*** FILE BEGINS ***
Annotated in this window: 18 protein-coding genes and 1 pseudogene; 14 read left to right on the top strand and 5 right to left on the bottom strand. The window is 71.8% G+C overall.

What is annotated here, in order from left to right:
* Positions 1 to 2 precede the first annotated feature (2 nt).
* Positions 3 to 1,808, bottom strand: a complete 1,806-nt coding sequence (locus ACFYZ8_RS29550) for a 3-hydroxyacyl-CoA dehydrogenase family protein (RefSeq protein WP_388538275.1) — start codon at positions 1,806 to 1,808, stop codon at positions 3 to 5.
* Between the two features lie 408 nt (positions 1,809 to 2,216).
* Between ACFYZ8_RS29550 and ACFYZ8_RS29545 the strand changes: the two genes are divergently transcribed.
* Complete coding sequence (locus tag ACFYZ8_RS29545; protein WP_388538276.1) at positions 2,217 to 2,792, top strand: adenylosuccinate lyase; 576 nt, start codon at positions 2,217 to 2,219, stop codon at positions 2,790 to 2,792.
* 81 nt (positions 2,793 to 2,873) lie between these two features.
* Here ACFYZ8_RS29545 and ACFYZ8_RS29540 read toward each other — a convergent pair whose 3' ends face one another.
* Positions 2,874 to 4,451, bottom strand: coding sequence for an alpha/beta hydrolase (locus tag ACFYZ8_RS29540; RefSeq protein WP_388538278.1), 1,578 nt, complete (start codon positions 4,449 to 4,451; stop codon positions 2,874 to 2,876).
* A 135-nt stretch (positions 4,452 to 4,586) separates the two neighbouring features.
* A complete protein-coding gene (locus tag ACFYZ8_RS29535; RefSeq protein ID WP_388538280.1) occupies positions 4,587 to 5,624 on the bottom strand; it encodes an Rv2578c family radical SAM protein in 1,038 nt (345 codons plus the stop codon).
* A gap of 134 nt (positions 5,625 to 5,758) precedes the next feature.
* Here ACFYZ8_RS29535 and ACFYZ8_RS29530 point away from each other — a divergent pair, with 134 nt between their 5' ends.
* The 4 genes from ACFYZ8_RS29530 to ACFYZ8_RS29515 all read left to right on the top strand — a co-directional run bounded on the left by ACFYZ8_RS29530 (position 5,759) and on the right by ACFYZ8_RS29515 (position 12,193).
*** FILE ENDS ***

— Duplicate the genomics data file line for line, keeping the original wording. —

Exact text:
Annotated in this window: 18 protein-coding genes and 1 pseudogene; 14 read left to right on the top strand and 5 right to left on the bottom strand. The window is 71.8% G+C overall.

What is annotated here, in order from left to right:
* Positions 1 to 2 precede the first annotated feature (2 nt).
* Positions 3 to 1,808, bottom strand: a complete 1,806-nt coding sequence (locus ACFYZ8_RS29550) for a 3-hydroxyacyl-CoA dehydrogenase family protein (RefSeq protein WP_388538275.1) — start codon at positions 1,806 to 1,808, stop codon at positions 3 to 5.
* Between the two features lie 408 nt (positions 1,809 to 2,216).
* Between ACFYZ8_RS29550 and ACFYZ8_RS29545 the strand changes: the two genes are divergently transcribed.
* Complete coding sequence (locus tag ACFYZ8_RS29545; protein WP_388538276.1) at positions 2,217 to 2,792, top strand: adenylosuccinate lyase; 576 nt, start codon at positions 2,217 to 2,219, stop codon at positions 2,790 to 2,792.
* 81 nt (positions 2,793 to 2,873) lie between these two features.
* Here ACFYZ8_RS29545 and ACFYZ8_RS29540 read toward each other — a convergent pair whose 3' ends face one another.
* Positions 2,874 to 4,451, bottom strand: coding sequence for an alpha/beta hydrolase (locus tag ACFYZ8_RS29540; RefSeq protein WP_388538278.1), 1,578 nt, complete (start codon positions 4,449 to 4,451; stop codon positions 2,874 to 2,876).
* A 135-nt stretch (positions 4,452 to 4,586) separates the two neighbouring features.
* A complete protein-coding gene (locus tag ACFYZ8_RS29535; RefSeq protein ID WP_388538280.1) occupies positions 4,587 to 5,624 on the bottom strand; it encodes an Rv2578c family radical SAM protein in 1,038 nt (345 codons plus the stop codon).
* A gap of 134 nt (positions 5,625 to 5,758) precedes the next feature.
* Here ACFYZ8_RS29535 and ACFYZ8_RS29530 point away from each other — a divergent pair, with 134 nt between their 5' ends.
* The 4 genes from ACFYZ8_RS29530 to ACFYZ8_RS29515 all read left to right on the top strand — a co-directional run bounded on the left by ACFYZ8_RS29530 (position 5,759) and on the right by ACFYZ8_RS29515 (position 12,193).